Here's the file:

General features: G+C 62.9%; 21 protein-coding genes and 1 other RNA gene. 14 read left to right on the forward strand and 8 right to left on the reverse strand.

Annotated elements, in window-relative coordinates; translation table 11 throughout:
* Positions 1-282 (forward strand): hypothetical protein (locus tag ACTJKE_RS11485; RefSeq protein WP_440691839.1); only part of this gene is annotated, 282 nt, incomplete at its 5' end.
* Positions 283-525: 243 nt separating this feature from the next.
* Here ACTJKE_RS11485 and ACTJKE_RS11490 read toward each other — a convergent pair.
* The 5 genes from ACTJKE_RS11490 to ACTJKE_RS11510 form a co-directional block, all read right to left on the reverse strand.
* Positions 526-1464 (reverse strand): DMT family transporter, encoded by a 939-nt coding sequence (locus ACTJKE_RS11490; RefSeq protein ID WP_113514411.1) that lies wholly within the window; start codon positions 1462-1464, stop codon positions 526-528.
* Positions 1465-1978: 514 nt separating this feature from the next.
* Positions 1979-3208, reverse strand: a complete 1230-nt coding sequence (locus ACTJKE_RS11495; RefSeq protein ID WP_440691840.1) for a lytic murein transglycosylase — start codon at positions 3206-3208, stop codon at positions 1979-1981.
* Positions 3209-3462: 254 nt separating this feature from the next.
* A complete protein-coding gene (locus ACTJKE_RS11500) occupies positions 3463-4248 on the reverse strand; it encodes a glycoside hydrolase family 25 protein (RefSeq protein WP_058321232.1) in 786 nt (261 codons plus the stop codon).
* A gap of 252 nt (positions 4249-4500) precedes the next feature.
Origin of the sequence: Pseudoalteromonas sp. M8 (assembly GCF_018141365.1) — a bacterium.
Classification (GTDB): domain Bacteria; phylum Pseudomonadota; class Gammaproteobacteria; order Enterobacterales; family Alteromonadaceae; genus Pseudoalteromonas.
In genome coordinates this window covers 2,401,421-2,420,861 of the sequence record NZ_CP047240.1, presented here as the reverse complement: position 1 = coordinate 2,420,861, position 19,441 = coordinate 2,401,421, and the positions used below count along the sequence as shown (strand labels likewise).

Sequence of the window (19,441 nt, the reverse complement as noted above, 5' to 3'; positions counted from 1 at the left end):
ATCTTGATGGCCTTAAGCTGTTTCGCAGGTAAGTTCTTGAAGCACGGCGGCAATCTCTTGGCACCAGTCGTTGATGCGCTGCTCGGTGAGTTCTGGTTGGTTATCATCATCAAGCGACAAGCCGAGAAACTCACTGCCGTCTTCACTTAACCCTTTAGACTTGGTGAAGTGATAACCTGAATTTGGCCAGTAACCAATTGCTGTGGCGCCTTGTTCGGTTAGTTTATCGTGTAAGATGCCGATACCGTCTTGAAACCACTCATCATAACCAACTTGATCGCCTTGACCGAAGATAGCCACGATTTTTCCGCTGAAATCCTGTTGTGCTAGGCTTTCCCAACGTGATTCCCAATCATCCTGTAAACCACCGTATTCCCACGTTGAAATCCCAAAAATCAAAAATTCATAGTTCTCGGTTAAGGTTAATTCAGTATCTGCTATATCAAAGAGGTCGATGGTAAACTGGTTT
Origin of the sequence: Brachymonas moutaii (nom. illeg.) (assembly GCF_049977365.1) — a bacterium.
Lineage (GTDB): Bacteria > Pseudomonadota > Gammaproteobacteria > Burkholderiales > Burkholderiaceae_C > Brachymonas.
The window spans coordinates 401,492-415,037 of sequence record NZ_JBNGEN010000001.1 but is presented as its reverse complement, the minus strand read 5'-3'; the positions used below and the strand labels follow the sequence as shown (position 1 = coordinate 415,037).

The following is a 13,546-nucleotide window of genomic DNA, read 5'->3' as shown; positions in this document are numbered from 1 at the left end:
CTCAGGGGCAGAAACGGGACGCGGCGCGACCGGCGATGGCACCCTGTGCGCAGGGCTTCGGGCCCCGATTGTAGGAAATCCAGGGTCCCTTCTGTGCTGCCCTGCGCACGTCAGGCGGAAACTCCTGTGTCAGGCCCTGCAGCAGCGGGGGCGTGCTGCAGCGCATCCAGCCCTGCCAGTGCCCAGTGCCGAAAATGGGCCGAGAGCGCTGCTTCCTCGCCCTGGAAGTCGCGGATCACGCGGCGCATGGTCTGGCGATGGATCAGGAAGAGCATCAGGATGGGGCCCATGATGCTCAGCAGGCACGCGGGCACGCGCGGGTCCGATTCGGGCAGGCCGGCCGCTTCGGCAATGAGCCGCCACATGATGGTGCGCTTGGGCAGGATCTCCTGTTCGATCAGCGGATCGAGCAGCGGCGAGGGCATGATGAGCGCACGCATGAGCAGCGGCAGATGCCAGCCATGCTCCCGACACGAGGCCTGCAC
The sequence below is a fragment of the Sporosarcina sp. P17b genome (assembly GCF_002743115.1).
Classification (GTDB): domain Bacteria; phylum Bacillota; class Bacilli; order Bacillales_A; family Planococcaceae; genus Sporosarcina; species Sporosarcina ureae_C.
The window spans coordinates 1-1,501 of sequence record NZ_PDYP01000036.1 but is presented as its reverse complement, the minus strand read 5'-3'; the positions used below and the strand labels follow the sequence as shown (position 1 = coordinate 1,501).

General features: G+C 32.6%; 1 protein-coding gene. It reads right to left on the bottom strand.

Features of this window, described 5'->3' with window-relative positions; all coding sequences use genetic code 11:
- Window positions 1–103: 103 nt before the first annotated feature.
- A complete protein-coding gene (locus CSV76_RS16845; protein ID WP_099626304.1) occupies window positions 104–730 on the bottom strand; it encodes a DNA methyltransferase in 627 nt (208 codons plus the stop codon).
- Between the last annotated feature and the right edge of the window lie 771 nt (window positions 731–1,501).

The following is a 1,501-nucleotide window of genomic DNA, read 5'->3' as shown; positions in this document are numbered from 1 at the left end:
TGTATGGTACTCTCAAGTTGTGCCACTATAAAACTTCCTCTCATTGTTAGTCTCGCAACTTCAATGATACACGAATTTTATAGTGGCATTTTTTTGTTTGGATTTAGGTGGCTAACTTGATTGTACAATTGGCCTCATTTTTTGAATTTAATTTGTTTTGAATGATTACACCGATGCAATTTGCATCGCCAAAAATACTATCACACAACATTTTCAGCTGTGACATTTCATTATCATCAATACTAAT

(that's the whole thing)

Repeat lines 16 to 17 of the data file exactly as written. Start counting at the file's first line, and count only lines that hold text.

Sequence of the window (19,441 nt, the reverse complement as noted above, 5' to 3'; positions counted from 1 at the left end):
ATCTTGATGGCCTTAAGCTGTTTCGCAGGTAAGTTCTTGAAGCACGGCGGCAATCTCTTGGCACCAGTCGTTGATGCGCTGCTCGGTGAGTTCTGGTTGGTTATCATCATCAAGCGACAAGCCGAGAAACTCACTGCCGTCTTCACTTAACCCTTTAGACTTGGTGAAGTGATAACCTGAATTTGGCCAGTAACCAATTGCTGTGGCGCCTTGTTCGGTTAGTTTATCGTGTAAGATGCCGATACCGTCTTGAAACCACTCATCATAACCAACTTGATCGCCTTGACCGAAGATAGCCACGATTTTTCCGCTGAAATCCTGTTGTGCTAGGCTTTCCCAACGTGATTCCCAATCATCCTGTAAACCACCGTATTCCCACGTTGAAATCCCAAAAATCAAAAATTCATAGTTCTCGGTTAAGGTTAATTCAGTATCTGCTATATCAAAGAGGTCGATGGTAAACTGGTTT